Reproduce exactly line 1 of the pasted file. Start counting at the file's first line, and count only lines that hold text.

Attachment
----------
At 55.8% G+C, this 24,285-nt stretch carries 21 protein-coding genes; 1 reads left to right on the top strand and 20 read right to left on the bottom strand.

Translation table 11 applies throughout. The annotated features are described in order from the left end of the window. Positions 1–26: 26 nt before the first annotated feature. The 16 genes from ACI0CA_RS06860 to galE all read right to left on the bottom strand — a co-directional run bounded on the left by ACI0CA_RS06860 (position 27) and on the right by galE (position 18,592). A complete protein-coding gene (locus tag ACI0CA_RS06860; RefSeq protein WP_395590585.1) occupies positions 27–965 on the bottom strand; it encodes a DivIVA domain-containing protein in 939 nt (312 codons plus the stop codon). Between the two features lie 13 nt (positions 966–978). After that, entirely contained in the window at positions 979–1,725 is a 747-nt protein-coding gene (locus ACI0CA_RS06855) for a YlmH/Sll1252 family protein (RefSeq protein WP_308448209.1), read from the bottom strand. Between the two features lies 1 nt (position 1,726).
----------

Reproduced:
At 55.8% G+C, this 24,285-nt stretch carries 21 protein-coding genes; 1 reads left to right on the top strand and 20 read right to left on the bottom strand.